It's time we showed more respect for geeks bearing gifts in tech world
There is something seriously wrong when Europe's biggest technology conference moves away from Dublin - the city where it all began. The Web Summit is a private business venture and its owners can decide to host it anywhere they want, as part of a wider business decision. However, it is a multi-million euro direct financial hit to the tourism industry and a setback for Dublin's image as a technology centre. The blow to our tech egos is harder to quantify but is very real nonetheless.
IDA Ireland won't suddenly find that it can't attract tech companies to Dublin because the Web Summit isn't there anymore. Irish start-up technology firms won't suddenly go out of business. It is hardly a crisis.
The real damage is more subtle. It deflates our own hype about how good we are in this sector. It is time for a reality check on Ireland's global footprint in technology.
Yes, we have attracted nine of the top 10 tech corporations to Ireland and they employ tens of thousands of people. But they have come for our tax rate, our workforce, the fact we speak English and the fact we are in the EU.
They are hugely valuable to the Irish economy but not as valuable as they would be if they had originated in Ireland or grown up in Ireland.
The Web Summit was an opportunity to broadcast that Ireland was one of the places to be when it came to the tech sector. Even if the next young Mark Zuckerberg from Salt Lake City or wherever wasn't sure where Dublin was on a map of Europe, it was one of those events that sent out a message and an image which contributed towards building a reputation.
The problems facing the technology sector in Ireland are not confined to whether the country has an events facility large enough to host a 30,000-person conference. They run much deeper.
On the multi-national side some of our tax advantages are being eroded. We have tried to attract international tech entrepreneurs to come to Ireland to set up or grow their businesses here. It hasn't worked.
We don't have the right tax system in place because we actually penalise entrepreneurs in the tax code. We don't have the right visa system as companies repeatedly encounter difficulties securing working visas for top IT engineers from places like India or China.
On a policy level there is deep suspicion among policymakers about the tax treatment of awarding share options to employees, something which has been the backbone of nurturing future technology giants.
Enda Kenny might talk about Ireland being the best small country in which to do business, but some Irish tech entrepreneurs are actually leaving the country to set up businesses, either as far away as the US, or in London.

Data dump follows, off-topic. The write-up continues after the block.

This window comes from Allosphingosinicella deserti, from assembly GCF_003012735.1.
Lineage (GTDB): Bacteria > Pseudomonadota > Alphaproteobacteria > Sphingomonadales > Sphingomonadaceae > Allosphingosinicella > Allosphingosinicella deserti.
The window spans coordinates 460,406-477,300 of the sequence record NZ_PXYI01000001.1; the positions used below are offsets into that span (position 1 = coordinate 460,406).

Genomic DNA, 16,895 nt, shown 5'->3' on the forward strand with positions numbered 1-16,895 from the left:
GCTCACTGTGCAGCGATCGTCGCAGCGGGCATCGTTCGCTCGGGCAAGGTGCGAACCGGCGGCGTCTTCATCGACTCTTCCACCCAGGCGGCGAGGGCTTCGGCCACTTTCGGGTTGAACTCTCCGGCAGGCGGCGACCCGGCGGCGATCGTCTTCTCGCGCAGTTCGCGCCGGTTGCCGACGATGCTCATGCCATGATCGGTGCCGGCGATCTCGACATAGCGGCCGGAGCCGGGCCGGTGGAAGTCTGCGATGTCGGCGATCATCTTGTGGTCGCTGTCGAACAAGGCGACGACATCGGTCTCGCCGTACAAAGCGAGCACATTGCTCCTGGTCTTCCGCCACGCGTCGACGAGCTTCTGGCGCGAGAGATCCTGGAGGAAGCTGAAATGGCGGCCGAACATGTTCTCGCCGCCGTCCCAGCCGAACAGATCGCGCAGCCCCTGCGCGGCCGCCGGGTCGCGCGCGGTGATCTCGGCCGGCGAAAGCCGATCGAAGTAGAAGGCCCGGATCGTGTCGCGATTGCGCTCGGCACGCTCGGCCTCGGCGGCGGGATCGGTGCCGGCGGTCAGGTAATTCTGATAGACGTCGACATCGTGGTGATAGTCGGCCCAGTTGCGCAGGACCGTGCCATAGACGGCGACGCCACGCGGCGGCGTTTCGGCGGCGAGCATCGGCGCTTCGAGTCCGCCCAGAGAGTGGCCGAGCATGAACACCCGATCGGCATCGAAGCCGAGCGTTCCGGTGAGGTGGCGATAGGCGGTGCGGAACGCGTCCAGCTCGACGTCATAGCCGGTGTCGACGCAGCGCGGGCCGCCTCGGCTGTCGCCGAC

We have some of the most innovative people working as employees for tech giants in Dublin, but we are not nurturing the indigenous sector enough.
Amid all of that inadequacy, a hugely successful international tech conference grows up in Dublin. In the space of just five years it attracts 30,000 attendees and becomes the biggest of its kind in Europe. It becomes so big, there is only one venue capable of hosting it. But there have been problems.
Sources close to the Web Summit have complained of a lack of general support for what they were doing. Not enough buses were laid on for thousands of attendees trying to get into town after the event or to the airport. The Wi-Fi broke down more than once.
On a bigger scale, sources close to the company paint a picture of an Irish Government that they believe was never really making the most of what had grown up on its doorstep.
There were stories that British government officials were more proactive during the summit than the Irish Government. The suggestion is that the British had a presence in Dublin and even flew some tech executives across to London to be wined and dined to try and persuade them to invest in the UK. Web Summit sources have claimed that other European governments were incredibly active and would organise side-meetings to try and build relationships with tech entrepreneurs.
If correct, this paints a picture of the Irish Government not making the most of what it had.
It is difficult to assess exactly how much more the Irish Government or its agencies could have or should have done to make the most of the Web Summit.
Enda Kenny referred to "demands" being made as the company tried to get the best deal possible.
Perhaps the organisers were always going to move it anyway, because it just made good business sense. The company received a reported €60m takeover approach but the owners declined to sell.
They may well make the company even more valuable for a future buyer by proving that it is a totally mobile concept and a business that is worth millions because it doesn't matter where its events are hosted.
In that case, the Irish Government and Dublin City were never going to be able to hold on to it.
As the Web Summit prepares for its last year in Dublin, future billionaire geeks from the US, India or China will gather and enjoy the so-called "Irishness" of its selling points - the pub crawl with Bono, the surfing in Sligo, the quality of Irish food.
It will all ring a little hollow. Moving the Web Summit to Lisbon proves the fragility of the guff we in Ireland tell ourselves about our unique selling points.
The geeks, who will drive so much of the world's future economic growth, are "location neutral".
They think globally and see one place as being just as good as another.
There is a lesson in it for Irish policymakers and for Irish business.
When it comes to the tech industry in particular, we cannot afford to take anything for granted.